The entire procedure is actually relatively simple. First of all, protective eye shields will be placed on your eyes. This is followed by a series of tests which will determine which energy level is most appropriate for your skin. Once this initial process is finished, the treatment will begin when a hand piece is placed against the surface of your skin, and the device’s laser light is activated.
The actual laser treatment itself involves the application of bursts of light onto the surface of your skin. Most patients describe each pulse as somewhat similar to having your skin snapped at by a rubber band. For those with rough skin, this won’t really be a problem, but if you have very sensitive skin then you could potentially experience more pain. So even though most patients don’t really require any anesthesia, some minor pain killers may be used if your pain threshold is very low.
Since each treatment only removes a certain layer of the tattoo of your skin, the whole procedure involves making your skin progressively lighter and lighter until the entire tattoo is no longer visible on your skin. Although this may all sound very simple, it’s also worth remembering that laser tattoo removal usually requires two to four treatments in order to fully remove even a relatively small tattoo, whereas large tattoos with very strong colors may require more than four visits in order to fully remove.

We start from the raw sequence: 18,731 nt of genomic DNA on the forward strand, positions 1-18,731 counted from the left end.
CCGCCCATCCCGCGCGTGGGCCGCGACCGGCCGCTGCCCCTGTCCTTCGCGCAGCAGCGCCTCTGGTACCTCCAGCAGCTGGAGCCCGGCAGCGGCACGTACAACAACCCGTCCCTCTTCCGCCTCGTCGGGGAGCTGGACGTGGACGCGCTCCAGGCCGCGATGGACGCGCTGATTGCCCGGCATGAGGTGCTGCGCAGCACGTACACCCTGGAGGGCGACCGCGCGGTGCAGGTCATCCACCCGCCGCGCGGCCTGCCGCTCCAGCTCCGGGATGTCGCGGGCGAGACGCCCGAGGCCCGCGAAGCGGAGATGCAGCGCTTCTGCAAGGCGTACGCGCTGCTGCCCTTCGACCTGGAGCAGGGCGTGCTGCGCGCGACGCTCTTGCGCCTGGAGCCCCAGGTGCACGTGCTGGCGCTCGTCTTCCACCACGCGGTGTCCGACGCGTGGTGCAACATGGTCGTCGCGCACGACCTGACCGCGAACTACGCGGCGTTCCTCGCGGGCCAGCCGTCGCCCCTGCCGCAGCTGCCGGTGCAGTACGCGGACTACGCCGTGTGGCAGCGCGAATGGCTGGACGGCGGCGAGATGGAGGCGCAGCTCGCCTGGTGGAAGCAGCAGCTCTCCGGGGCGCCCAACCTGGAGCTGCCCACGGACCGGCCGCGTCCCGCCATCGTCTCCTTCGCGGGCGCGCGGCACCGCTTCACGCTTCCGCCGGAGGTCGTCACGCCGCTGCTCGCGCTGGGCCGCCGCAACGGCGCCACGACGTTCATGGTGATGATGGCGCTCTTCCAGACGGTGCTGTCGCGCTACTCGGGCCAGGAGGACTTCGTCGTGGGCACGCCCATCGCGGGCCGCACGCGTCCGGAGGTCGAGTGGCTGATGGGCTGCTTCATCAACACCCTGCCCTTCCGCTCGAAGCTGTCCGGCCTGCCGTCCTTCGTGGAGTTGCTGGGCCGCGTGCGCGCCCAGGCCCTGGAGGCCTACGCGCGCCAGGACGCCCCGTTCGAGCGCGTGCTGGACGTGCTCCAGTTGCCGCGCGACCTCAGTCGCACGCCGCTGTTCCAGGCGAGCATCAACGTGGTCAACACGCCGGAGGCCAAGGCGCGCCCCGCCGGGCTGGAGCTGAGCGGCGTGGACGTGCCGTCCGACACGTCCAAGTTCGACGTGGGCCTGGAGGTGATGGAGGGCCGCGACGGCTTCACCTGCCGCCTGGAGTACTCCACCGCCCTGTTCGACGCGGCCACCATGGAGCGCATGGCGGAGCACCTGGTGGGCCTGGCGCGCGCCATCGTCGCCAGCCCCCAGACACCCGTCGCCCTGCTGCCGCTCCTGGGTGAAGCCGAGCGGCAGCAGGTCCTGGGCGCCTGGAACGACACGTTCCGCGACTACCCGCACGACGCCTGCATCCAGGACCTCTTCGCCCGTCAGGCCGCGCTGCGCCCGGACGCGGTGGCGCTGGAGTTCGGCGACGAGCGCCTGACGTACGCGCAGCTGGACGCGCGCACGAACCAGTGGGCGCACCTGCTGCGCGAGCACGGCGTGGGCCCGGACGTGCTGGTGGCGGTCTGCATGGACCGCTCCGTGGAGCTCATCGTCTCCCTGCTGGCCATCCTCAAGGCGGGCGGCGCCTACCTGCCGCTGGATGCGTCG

Furthermore, laser tattoo removal treatments vary from patient to patient, depending on their age, size, the color of their skin as well as the depth of the tattoo pigments . So before you do decide to get laser tattoo removal, be sure to get a consultation first, in order to get all of the necessary details about your treatment.
Finally, it’s worth mentioning that if you experience pain or discomfort after each treatment, putting an ice pack onto the affected area can help soothe some of your discomfort. You may also be asked to apply some antibiotic cream or ointment on your skin to help it heal. As for protection, a bandage or patch may also be used to protect the treated area from the sun or irritation.